Academics may be given limited access to books banned under anti-terrorism laws, federal attorney-general Philip Ruddock said on October 2. His comments came after University of Melbourne vice-chancellor Glyn Davis wrote to Ruddock seeking clarification on the laws.
"I'll be prepared to discuss with my own officials and with state government officials as to whether or not, on a limited basis and a structured basis, material necessary for research can be made available for that particular purpose", Ruddock said on ABC TV's Lateline program.
The University of Melbourne removed three books — Defence of the Muslim Lands, Join the Caravan and The Lofty Mountain — from its library, fearing that it may be breaking laws that prevent the distribution of literature praising "terrorism" or "terrorists". The library bought the books in 2005 for a course on the subject of jihad.
University of NSW law expert Professor George Williams told the October 4 Australian that Ruddock's plan to allow reasearchers to have "structured" access to books on terrorism won't work. "It's a misunderstanding of how good research takes place. If researchers have to depend upon a highly structured environment involving an array of permissions, it just won't happen ... the barriers will be too great."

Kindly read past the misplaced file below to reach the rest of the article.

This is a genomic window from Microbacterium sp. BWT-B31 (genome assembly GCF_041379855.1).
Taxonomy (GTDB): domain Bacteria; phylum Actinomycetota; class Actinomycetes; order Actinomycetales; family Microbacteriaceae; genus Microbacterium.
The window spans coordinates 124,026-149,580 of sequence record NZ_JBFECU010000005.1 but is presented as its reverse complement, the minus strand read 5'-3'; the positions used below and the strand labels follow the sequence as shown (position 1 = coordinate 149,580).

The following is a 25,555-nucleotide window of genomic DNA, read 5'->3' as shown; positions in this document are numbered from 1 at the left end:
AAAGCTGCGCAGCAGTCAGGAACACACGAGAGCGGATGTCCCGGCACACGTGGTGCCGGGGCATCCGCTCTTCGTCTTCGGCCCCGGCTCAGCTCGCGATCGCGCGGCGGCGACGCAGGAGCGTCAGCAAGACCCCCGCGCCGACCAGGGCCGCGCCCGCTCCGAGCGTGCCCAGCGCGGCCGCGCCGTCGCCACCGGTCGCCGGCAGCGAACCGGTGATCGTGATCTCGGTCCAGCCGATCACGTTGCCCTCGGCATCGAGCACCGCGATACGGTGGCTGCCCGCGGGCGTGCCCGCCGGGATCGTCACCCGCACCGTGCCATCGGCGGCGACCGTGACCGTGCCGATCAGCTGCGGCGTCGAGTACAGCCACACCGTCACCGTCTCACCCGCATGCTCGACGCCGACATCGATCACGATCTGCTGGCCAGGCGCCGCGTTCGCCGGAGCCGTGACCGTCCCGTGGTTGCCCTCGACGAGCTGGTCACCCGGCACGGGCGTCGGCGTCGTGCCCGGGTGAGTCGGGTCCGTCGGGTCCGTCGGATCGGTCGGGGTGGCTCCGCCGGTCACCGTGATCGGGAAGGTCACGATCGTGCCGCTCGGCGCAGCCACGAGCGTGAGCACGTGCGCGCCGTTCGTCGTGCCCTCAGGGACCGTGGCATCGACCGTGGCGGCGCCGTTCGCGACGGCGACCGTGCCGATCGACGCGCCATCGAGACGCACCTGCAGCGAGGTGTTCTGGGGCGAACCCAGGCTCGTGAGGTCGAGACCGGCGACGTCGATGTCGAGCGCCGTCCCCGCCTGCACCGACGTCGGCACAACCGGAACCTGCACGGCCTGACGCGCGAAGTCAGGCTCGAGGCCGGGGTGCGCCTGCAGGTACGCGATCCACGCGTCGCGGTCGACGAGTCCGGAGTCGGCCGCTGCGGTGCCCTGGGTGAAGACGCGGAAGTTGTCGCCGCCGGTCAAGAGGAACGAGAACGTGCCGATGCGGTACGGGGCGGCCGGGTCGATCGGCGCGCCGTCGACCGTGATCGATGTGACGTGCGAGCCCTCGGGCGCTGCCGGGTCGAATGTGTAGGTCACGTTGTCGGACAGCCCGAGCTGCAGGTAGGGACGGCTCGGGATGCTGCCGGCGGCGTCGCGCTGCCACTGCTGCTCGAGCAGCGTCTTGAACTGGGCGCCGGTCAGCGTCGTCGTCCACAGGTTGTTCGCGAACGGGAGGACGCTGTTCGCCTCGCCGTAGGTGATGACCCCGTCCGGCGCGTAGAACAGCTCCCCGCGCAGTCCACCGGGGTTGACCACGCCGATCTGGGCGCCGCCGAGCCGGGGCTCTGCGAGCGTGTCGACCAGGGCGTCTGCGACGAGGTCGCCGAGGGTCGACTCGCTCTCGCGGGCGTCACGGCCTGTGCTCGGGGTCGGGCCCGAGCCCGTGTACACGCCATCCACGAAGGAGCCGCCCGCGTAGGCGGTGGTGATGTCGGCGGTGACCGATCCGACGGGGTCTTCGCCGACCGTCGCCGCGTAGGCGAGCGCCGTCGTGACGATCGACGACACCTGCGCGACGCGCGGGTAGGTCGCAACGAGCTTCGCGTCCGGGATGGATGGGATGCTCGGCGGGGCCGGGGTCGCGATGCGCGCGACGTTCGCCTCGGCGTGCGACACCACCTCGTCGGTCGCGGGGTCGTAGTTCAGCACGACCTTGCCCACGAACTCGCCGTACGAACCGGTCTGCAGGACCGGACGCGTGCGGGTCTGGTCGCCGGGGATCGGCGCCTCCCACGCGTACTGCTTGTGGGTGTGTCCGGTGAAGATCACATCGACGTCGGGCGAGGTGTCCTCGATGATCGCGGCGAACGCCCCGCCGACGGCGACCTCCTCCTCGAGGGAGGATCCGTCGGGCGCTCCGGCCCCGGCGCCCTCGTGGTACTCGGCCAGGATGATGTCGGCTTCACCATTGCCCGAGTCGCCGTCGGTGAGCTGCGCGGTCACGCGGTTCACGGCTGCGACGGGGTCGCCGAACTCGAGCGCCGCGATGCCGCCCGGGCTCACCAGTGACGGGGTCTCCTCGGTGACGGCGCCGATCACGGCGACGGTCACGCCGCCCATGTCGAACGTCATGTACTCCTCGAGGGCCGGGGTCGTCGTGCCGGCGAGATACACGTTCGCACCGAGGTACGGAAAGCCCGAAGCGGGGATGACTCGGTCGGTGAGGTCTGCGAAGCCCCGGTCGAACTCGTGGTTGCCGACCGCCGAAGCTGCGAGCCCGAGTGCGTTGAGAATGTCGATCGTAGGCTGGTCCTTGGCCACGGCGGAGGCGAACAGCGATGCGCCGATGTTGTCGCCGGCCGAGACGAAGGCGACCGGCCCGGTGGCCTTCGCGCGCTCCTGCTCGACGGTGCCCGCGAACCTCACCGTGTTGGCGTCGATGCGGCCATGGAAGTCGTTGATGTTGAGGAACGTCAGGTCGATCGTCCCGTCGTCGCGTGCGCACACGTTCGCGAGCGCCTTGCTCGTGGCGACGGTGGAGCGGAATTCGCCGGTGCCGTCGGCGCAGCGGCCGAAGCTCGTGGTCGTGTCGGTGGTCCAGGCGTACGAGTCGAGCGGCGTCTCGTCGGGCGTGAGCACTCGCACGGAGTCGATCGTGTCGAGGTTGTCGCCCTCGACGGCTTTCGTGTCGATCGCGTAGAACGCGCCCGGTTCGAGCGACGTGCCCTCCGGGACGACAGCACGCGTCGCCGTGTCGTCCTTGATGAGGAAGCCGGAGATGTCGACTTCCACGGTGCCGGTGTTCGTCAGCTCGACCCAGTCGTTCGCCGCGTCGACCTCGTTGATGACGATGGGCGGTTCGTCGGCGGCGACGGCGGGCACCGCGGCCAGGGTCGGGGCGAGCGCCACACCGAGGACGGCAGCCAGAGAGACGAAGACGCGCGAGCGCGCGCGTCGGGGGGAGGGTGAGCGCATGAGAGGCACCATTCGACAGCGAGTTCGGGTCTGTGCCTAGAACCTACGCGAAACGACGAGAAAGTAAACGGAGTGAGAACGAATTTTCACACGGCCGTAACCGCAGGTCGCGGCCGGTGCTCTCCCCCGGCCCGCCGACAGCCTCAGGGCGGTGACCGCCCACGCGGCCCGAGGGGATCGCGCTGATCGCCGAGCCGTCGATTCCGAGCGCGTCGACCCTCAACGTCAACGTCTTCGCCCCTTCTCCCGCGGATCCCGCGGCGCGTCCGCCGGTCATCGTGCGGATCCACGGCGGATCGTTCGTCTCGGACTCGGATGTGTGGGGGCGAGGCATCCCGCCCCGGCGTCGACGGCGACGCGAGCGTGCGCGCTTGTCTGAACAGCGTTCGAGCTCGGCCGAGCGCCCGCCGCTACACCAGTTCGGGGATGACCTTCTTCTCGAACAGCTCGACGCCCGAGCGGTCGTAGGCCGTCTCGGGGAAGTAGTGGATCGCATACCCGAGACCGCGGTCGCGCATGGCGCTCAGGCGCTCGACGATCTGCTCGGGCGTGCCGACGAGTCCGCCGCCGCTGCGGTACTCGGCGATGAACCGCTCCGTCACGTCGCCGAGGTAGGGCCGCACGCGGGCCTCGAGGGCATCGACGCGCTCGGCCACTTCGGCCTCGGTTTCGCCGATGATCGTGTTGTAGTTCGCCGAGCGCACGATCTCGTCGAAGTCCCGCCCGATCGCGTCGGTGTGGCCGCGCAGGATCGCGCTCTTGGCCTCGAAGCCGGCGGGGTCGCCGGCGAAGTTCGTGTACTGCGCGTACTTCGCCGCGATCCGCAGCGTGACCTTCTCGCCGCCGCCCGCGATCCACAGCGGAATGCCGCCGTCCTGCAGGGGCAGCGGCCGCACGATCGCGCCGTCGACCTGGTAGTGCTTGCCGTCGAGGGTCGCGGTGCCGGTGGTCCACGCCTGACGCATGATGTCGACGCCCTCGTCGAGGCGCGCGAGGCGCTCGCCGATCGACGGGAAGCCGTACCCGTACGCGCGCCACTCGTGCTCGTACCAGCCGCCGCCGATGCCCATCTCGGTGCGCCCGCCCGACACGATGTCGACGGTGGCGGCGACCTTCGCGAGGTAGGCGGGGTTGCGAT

Students at Melbourne University have been handing out leaflets and putting up posters around the campus explaining how the banned books can be accessed online. Student union president Bree Ahrens told Green Left Weekly: "We're not advertising these internet versions of the banned books because we agree with the political sentiment expressed in them or because we advocate terrorism. We simply believe that students and researchers have the right to read whatever they want to and that government attempts to limit intellectual freedoms must be resisted."